Thanks for the replies.
I'm in the process of running chkdsk /r now -- I'll run it on all 6 partitions.
Well, I'm checking the Win10 partition (W:) and it is finding a lot of "bad clusters." I expected there to be problems since Win10 wouldn't even load, but do "bad clusters" indicate a physical problem?
Ok, the scan of W: is now complete, and to answer my own question, I presume that "bad clusters" are NOT a physical problem ("0KB bad sectors"). Here's the summary:
CHKDSK discovered free space marked as allocated in the
master file table (MFT) bitmap.
CHKDSK discovered free space marked as allocated in the volume bitmap.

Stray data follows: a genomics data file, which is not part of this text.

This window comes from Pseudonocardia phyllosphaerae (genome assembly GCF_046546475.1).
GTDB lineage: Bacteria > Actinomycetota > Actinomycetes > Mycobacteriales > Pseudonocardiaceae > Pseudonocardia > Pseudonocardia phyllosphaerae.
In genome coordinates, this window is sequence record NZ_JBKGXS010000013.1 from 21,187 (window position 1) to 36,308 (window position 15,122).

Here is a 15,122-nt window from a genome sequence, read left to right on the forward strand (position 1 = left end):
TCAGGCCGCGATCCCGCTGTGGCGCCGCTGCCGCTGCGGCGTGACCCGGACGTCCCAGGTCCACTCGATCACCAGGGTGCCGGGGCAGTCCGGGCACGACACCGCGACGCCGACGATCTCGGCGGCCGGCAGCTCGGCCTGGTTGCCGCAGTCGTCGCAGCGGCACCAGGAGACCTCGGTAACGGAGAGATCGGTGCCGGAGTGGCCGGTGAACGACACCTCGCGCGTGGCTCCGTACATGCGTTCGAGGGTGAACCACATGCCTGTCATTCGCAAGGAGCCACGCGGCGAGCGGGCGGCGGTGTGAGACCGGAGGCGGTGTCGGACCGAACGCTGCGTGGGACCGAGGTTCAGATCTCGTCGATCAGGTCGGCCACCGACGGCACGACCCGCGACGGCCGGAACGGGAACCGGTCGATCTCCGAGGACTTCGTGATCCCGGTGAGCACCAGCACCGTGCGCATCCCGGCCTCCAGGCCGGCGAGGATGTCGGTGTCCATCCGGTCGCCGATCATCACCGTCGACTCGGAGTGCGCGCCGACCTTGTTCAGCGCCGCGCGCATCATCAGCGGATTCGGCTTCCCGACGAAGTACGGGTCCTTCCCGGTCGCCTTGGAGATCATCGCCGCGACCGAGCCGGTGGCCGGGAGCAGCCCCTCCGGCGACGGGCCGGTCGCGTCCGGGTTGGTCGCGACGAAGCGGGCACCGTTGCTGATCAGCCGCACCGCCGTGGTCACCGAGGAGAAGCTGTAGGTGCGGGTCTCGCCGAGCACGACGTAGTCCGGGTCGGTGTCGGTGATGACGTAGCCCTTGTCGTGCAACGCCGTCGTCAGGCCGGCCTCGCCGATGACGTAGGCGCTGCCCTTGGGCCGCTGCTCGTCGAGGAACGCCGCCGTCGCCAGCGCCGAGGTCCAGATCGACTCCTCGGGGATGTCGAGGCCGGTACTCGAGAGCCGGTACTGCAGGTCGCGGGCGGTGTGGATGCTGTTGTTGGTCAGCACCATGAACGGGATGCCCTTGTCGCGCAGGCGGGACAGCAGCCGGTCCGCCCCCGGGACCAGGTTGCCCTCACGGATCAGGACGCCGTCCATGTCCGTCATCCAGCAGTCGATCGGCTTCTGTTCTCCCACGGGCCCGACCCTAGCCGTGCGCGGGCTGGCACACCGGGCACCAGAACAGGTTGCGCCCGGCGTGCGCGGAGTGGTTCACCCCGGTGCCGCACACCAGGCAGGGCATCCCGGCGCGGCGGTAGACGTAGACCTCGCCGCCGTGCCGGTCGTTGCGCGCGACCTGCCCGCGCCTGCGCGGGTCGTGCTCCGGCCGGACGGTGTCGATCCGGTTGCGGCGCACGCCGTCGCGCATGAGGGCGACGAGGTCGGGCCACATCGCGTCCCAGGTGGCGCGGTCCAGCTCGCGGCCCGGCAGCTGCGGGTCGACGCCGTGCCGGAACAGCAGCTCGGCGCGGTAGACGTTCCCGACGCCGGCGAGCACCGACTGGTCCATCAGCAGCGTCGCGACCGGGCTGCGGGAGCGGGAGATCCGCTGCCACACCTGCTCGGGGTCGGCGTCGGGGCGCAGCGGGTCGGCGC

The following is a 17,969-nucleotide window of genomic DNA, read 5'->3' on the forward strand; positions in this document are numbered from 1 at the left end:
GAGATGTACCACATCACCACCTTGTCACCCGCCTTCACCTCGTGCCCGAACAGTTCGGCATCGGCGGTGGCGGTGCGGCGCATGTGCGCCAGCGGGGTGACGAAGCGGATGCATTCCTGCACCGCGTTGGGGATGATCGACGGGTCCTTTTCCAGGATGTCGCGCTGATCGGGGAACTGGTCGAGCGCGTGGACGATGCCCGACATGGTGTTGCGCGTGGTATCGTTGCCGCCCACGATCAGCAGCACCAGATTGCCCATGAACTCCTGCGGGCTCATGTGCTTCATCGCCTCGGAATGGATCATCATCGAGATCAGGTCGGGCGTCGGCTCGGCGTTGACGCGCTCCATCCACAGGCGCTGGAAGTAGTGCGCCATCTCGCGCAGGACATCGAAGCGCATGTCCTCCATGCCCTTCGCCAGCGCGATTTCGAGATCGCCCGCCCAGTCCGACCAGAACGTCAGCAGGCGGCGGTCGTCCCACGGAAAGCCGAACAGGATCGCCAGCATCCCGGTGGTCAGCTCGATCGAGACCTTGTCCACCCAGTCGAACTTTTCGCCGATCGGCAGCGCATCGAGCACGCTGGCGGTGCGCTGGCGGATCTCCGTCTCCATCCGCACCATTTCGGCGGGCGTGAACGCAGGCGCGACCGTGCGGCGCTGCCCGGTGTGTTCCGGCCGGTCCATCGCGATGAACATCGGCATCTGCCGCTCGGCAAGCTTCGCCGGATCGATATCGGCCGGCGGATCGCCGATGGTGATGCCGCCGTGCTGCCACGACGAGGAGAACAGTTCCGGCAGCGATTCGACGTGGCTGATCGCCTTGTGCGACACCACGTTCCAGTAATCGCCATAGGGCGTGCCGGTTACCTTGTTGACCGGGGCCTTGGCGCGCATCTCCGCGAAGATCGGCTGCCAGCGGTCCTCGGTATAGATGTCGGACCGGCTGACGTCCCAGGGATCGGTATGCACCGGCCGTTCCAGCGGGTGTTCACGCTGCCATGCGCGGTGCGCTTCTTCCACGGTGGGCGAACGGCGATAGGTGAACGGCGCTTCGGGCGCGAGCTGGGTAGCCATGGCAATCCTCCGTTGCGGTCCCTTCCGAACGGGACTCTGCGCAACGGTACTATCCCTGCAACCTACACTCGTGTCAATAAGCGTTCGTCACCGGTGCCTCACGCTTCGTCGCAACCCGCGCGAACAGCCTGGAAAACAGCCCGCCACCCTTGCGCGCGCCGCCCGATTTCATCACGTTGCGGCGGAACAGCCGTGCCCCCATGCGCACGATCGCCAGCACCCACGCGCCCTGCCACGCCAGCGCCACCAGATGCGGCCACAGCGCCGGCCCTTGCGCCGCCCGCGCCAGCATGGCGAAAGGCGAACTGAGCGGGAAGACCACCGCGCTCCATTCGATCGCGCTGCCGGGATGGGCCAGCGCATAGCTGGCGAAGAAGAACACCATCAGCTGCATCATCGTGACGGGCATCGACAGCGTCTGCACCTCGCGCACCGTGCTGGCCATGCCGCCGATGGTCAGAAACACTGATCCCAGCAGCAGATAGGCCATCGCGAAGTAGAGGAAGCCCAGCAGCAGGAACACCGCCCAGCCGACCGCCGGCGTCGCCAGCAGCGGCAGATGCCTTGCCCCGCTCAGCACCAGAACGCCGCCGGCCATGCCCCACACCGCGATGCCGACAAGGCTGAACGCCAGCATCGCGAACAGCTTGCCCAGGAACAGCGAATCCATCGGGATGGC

Windows has made corrections to the file system.
122879999 KB total disk space.
26458040 KB in 96774 files.
84996 KB in 23263 indexes.
0 KB in bad sectors.
254427 KB in use by the system.
65536 KB occupied by the log file.
96082536 KB available on disk.
4096 bytes in each allocation unit.
30719999 total allocation units on disk.
24020634 allocation units available on disk.
I have the entire log if you'd think it'd be helpful, but otherwise, the only errors I saw were about 40 cases of moving bad clusters, e.g.
Windows replaced bad clusters in file 282
of name \Windows\Logs\CBS\CBS.log.
I'll run chkdsk on the other partitions, but the *only* time Windows decides it needs to run an unsolicited chkdsk is after I've booted into Win10 (ie. nothing when I go into Win10, but chkdsk *will* occur when I boot back into win7). On my regular, daily boot into Win7, there are never any problems; I rarely boot into Win10 and it's only after I've done so that the chkdsk occurs. So it doesn't really seem like a physical problem.